Breakfast has been touted as the most important meal of the day for what feels like forever. Most people take this as fact but much of the American breakfast consists of over-sugared cereals or quick grab-and-go foods. Some even skip breakfast altogether. Like everything when dealing with making changes in your diet or exercise, it's important to do some research. So we'll help you answer the two most important questions about breakfast. Does the science back up the importance of eating breakfast and what should we eat so that we're not just loading up on sugar in the morning?
Let’s get this out of the way quickly -- breakfast is important. Multiple studies have found that those that skipped breakfast increased their risk for a number of diseases like coronary heart disease, type 2 diabetes, poor cholesterol, elevated blood pressure, and stroke (Delley & Brunner, 2019). Breakfast composition has even been found to have an impact on BMI (Delley & Brunner, 2019). Cereals (the grain kind like breads – not breakfast cereal) and dairy were found to protect against high BMI while processed meats, cheese, and heavy butter uses were found to be linked to higher risk (Delley & Brunner, 2019). Many health organizations suggest nutrient-dense foods and encourage including fruit, dairy, grains, or eggs for your breakfast (Delley & Brunner, 2019). This isn’t to say that you should eat a ton to get all of these groups in though. Portion control is essential during any meal in order to prevent weight gain.
Having breakfast is especially important for school-aged children (Lepkowska, 2015). Children that ate breakfast were found to have an easier time concentrating, were absent less due to illness, had higher grades, and were less likely to be disruptive in the classroom (Lepkowska, 2015). Breakfast is essential for providing your body with the energy and calories it needs for whatever activities lay ahead (Sivarajan, Preetha, & Devi, 2018). After sleeping, your body needs nutrients for the day and a healthy breakfast should have you consuming about 20-35% of the calories in your daily allowance (Sivarajan, Preetha, & Devi, 2018). Eating breakfast immediately raises your energy level and restores the blood glucose level to normal after not eating anything during sleep (Sivarajan, Preetha, & Devi, 2018). The carbohydrates you eat help your muscles and nervous system have the fuel they need for physical activity and cognitive function (Sivarajan, Preetha, & Devi, 2018). Breakfast also immediately lowers the amount of stress hormone in our bodies – while sleep is psychologically non-stressful, it is actually pretty physiologically stressful so make sure to eat something in the mornings (Sivarajan, Preetha, & Devi, 2018).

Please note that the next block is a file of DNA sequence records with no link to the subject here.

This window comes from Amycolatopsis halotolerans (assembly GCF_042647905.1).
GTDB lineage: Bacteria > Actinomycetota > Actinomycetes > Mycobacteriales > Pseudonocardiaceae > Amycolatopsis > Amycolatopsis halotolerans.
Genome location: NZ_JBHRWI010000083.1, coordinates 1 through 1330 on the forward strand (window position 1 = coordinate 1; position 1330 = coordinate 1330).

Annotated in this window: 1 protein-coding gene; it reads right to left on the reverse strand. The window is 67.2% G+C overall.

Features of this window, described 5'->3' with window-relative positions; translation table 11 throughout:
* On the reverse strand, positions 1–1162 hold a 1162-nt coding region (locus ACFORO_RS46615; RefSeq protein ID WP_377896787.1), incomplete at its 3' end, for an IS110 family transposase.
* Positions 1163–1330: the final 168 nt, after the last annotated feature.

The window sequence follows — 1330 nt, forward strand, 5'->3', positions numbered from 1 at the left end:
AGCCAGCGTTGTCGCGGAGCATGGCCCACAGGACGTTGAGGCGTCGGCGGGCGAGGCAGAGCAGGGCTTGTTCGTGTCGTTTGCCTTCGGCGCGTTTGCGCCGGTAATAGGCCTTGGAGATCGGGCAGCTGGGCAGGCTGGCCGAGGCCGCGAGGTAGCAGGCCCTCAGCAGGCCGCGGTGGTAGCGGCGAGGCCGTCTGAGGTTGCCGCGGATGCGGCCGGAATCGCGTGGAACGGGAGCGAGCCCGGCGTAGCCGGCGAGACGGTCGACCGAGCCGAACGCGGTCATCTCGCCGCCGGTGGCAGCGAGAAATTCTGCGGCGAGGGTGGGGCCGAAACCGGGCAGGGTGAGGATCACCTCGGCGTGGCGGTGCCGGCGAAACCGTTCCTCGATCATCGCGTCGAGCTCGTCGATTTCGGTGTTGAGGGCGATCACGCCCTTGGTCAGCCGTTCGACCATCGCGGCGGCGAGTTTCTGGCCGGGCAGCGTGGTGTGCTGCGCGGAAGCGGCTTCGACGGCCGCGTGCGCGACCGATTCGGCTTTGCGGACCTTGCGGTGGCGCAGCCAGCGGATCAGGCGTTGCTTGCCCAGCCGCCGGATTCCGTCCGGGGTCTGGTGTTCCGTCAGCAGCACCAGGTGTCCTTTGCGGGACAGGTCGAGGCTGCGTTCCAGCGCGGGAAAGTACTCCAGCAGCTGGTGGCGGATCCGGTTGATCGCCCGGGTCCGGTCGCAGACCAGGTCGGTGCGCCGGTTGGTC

Eating a healthy breakfast that includes portion control and food groups like, fruit, grains, and dairy can have an impact on our body satisfaction as well (Hayes, Giles, Mahoney, & Kanarek, 2018). So, take mind of what you are starting your day with. You need fuel to be able to perform at your best and it is important to make sure it is good, nutrient dense, healthy fuel on top of that. Eating a healthy breakfast can prevent disease, weight gain, and can enhance your ability to concentrate and avoid illness. Allot time for yourself to eat in the morning or find a way to meal prep a healthy meal before hand because if you walk out the door without eating, you are setting your body up to fail.
Want some help in figuring out exactly what to eat for breakfast? We have classes for that! Stop by our healthy eating class and learn about some tasty but healthy meals you can make for you or your family. We also offer grocery shopping tours and nutrition consulting that will help you pick out foods to fuel your body in a healthy way. Make sure to also take care of your physical fitness and have a workout with one of our personal trainers, join a group fitness class, or do a 30/30 wellness workout.
Delley, M., & Brunner, T. A. (2019). Breakfast eating patterns and drivers of a healthy breakfast composition. Food Science and Management, 90-98.
Hayes, J., Giles, G., Mahoney, C., & Kanarek, R. (2018). Breakfast food health and acute exercise: Effects on state body image. Eating Behaviors, 22-27.
Lepkowska, D. (2015). The importance of a healthy breakfast to start the school day. British Journal of School Nursing, 171-174.
Sivarajan, M., Preetha, S., & Devi, R. G. (2018). Effect of skipping breakfast and its impact on blood pressure. Drug Invention Today, 2890-2892.